• b. but – bought (SAME-DIFFERENT)
    • c. seat – seat (SAME-DIFFERENT)
    • d. hut – hurt (SAME-DIFFERENT)
    • e. Is that my pen?
    • f. Is that my pan? (SAME-DIFFERENT)
  • Sound Definition
    • A word is heard, and several different definitions, including one that is correct for the word, are given. Testees are asked to select the correct definition for the word they heard. It implies lexis and grammar knowledge.
    • 1. bought
    • a. a vehicle that moves in the sea
    • b. past participle of buy
    • c. coordinating conjunction
  • Same Sound
    • The testees listen to a list of words and mark the ones that are the same.
    • 1. a. pot b. pot c. port
    • (he answers: a and b)
    • 2. a. bid b. bit c. bid
    • (he answers: a and c)
  • Odd Man Out
    • The testees listen to a list of words and mark the one that is different.
    • 1. a. pot b. pot c. port
    • (he answers: c)
    • 2. a. bid b. bit c. bid
    • (he answers: b)
  • Gap-Filling
    • Testees listen to a sentence and select from a set of words the one they hear .
    • 1. Did you see the _______you were looking for?
    • people b. pupil c. purple
    • 2. He died at the age of ________.
    • a. forty b. fourteen c. four
  • Sound Recognition
    • Testees receive a set of cards with words, the tester pronounces them and asks the students to show the corresponding card. Testees may also pronounce some forms.
    • [s], [z] or [Iz]?
    • books, schools, cats, churches, students’, plays, James’s
    • [t], [d] or [Id]?
    • wanted, added, jumped, robbed, increased, showed, carved
  • Regrouping
    • The testees are given a list of words and asked to regroup the words that have the same sound (it can be specified whether the common sound is a vowel or a consonant):
    • let, say, gene, quay, meat, rate, maid, says, said
  • Matching
    • The testees are asked to find words that have the same sound as a given word.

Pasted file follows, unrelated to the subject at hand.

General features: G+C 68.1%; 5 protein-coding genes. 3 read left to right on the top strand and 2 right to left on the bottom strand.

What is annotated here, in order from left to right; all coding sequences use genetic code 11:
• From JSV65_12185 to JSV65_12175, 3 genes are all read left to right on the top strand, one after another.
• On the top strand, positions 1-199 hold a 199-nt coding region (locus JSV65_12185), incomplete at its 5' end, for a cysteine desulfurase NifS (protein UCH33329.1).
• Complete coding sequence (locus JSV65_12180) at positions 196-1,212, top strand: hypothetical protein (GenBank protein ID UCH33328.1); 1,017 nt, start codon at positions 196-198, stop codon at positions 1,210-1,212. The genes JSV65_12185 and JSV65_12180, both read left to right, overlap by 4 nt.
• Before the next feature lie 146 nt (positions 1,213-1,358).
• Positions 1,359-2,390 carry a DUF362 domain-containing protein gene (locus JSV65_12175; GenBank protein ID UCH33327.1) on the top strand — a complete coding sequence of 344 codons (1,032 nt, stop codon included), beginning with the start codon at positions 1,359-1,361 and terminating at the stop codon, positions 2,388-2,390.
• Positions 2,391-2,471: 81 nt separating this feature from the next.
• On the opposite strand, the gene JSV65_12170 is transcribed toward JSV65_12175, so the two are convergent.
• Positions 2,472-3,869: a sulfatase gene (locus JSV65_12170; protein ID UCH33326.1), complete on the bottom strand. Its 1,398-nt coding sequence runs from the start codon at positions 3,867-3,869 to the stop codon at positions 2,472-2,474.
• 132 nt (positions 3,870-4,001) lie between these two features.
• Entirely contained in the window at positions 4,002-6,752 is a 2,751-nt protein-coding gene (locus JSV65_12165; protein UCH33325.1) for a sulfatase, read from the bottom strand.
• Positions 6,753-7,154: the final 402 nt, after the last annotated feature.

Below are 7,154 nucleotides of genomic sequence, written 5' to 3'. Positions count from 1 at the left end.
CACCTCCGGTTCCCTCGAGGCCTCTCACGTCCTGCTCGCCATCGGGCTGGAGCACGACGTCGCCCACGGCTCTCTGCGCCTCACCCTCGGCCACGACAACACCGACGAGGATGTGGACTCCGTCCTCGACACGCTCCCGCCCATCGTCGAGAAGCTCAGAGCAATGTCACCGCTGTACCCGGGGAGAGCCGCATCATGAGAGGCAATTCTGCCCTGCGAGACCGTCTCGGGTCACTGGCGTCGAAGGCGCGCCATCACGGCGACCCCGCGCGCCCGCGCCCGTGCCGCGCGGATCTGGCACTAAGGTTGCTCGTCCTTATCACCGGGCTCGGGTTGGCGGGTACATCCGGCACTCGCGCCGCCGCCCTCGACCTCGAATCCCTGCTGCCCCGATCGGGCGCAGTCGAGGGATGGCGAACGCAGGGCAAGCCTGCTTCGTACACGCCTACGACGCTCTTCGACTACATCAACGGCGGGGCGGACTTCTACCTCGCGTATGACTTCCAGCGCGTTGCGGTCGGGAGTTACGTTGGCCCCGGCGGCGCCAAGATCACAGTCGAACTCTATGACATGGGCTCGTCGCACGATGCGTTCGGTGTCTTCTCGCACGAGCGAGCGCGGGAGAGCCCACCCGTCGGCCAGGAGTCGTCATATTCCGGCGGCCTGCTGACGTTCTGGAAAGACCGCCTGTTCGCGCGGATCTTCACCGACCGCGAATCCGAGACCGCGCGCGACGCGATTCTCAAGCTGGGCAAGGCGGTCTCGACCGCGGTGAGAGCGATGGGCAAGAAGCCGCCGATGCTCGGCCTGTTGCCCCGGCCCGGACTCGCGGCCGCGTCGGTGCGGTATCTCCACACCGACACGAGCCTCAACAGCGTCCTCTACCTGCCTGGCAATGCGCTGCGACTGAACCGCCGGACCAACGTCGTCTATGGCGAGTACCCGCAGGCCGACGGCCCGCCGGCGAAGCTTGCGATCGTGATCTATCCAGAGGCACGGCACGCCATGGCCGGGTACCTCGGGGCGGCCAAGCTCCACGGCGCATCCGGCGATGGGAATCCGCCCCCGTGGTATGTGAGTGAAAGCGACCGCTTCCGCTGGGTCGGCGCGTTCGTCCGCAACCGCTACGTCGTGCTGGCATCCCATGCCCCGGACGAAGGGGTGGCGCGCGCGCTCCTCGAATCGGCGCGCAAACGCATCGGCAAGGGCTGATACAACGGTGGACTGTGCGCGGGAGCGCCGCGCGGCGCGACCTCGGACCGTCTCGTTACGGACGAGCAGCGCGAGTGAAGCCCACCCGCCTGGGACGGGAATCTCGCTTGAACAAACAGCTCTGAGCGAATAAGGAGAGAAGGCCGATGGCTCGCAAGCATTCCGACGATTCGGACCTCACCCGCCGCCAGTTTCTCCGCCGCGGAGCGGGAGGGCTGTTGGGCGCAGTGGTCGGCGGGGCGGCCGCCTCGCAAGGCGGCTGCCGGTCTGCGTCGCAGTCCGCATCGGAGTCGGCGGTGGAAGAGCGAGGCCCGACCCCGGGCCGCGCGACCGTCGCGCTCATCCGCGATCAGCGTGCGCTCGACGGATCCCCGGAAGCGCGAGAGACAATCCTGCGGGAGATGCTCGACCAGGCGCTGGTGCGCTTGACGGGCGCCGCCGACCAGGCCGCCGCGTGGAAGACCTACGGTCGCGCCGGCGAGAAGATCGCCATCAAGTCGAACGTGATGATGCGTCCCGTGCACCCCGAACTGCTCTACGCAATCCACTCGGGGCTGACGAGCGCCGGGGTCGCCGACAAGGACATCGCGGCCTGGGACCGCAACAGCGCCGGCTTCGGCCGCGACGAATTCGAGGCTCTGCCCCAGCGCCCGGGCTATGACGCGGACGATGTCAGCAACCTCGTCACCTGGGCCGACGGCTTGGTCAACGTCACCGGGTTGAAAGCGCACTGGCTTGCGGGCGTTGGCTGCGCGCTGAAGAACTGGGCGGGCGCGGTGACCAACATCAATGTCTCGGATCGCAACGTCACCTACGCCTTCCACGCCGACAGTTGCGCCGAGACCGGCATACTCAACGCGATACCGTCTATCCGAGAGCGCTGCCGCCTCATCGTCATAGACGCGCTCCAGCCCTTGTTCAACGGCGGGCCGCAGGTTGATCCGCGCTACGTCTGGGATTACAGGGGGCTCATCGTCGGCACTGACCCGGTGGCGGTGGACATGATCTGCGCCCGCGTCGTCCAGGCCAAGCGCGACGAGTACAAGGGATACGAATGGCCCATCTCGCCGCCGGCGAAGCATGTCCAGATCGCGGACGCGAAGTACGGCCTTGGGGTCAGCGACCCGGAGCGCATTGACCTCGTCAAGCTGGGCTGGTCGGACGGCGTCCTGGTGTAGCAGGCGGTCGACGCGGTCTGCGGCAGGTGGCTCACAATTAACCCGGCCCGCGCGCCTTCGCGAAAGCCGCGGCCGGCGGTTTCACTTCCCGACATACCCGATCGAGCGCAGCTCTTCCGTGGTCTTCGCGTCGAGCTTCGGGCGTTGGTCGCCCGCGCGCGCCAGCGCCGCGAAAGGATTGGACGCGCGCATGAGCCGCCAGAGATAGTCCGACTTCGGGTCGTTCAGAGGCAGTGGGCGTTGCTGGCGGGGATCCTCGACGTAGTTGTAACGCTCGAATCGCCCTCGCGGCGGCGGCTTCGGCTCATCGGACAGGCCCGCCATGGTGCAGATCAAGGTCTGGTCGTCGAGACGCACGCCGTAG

• Find and circle from the list below words that have the same sound as the following: p u sh
    • swamp, buffalo, cook, one, swallow, bosom, country, squander, bush, thing, Thames, either, although, three, Mathilda, clothes, Theresa, cloth.
  • Silent Letters
    • Testees are asked to circle silent letters (silent letters abound in English words, and the importance of such an exercise cannot be overemphasized)
    • Circle letters that are not pronounced in the following words:
    • aren’t, weren’t, sword, debt, bombing Greenwich, Parliament, evening
  • Word Stress
    • In writing, the testees may be asked to use one of the conventional ways of marking stress
    • Put the stress symbol before the stressed syllable or on the stressed vowel.
    • a. salad
    • b. success
    • c. preparatory
  • Intonation Pattern
    • Testees listen and identify the speaker’s intention according to his intonation pattern
    • Listen to the following tag questions and circle the speaker’s intention according to his/her intonation pattern.
    • a. You work here, don’t you? (Confirm/Ask)
    • b. She is a teachers, isn’t she? (Confirm/Ask)
    • c. They play baseball, don’t they? (Confirm/Ask)
    • d. I’m assigned here, aren’t I? (Confirm/Ask)